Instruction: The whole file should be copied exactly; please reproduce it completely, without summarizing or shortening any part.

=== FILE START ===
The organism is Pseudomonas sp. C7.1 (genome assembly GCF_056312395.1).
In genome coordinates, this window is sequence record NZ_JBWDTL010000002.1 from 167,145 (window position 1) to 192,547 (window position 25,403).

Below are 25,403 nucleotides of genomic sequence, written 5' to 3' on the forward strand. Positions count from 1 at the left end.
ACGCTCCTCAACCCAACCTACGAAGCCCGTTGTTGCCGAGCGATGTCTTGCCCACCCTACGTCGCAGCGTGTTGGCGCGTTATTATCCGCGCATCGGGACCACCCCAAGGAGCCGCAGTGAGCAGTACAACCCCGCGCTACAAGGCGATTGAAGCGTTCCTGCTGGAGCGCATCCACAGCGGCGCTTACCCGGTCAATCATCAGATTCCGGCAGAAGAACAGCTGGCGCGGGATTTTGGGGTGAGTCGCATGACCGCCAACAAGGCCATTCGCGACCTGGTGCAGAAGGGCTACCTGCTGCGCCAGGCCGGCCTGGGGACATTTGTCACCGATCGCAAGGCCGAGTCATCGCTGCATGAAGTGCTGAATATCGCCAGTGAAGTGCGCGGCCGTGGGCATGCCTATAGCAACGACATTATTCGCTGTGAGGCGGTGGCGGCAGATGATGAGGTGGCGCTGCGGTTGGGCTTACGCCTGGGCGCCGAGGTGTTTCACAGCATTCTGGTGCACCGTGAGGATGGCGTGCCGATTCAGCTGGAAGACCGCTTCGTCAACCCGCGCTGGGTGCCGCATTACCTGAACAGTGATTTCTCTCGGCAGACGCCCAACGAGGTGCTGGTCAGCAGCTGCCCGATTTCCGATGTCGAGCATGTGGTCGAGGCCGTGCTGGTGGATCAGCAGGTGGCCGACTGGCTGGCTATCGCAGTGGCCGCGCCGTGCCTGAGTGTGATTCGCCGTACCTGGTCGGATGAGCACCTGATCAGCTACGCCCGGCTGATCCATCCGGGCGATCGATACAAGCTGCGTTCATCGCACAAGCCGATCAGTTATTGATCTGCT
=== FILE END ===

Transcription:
The organism is Pseudomonas sp. C7.1 (genome assembly GCF_056312395.1).
In genome coordinates, this window is sequence record NZ_JBWDTL010000002.1 from 167,145 (window position 1) to 192,547 (window position 25,403).

Below are 25,403 nucleotides of genomic sequence, written 5' to 3' on the forward strand. Positions count from 1 at the left end.
ACGCTCCTCAACCCAACCTACGAAGCCCGTTGTTGCCGAGCGATGTCTTGCCCACCCTACGTCGCAGCGTGTTGGCGCGTTATTATCCGCGCATCGGGACCACCCCAAGGAGCCGCAGTGAGCAGTACAACCCCGCGCTACAAGGCGATTGAAGCGTTCCTGCTGGAGCGCATCCACAGCGGCGCTTACCCGGTCAATCATCAGATTCCGGCAGAAGAACAGCTGGCGCGGGATTTTGGGGTGAGTCGCATGACCGCCAACAAGGCCATTCGCGACCTGGTGCAGAAGGGCTACCTGCTGCGCCAGGCCGGCCTGGGGACATTTGTCACCGATCGCAAGGCCGAGTCATCGCTGCATGAAGTGCTGAATATCGCCAGTGAAGTGCGCGGCCGTGGGCATGCCTATAGCAACGACATTATTCGCTGTGAGGCGGTGGCGGCAGATGATGAGGTGGCGCTGCGGTTGGGCTTACGCCTGGGCGCCGAGGTGTTTCACAGCATTCTGGTGCACCGTGAGGATGGCGTGCCGATTCAGCTGGAAGACCGCTTCGTCAACCCGCGCTGGGTGCCGCATTACCTGAACAGTGATTTCTCTCGGCAGACGCCCAACGAGGTGCTGGTCAGCAGCTGCCCGATTTCCGATGTCGAGCATGTGGTCGAGGCCGTGCTGGTGGATCAGCAGGTGGCCGACTGGCTGGCTATCGCAGTGGCCGCGCCGTGCCTGAGTGTGATTCGCCGTACCTGGTCGGATGAGCACCTGATCAGCTACGCCCGGCTGATCCATCCGGGCGATCGATACAAGCTGCGTTCATCGCACAAGCCGATCAGTTATTGATCTGCT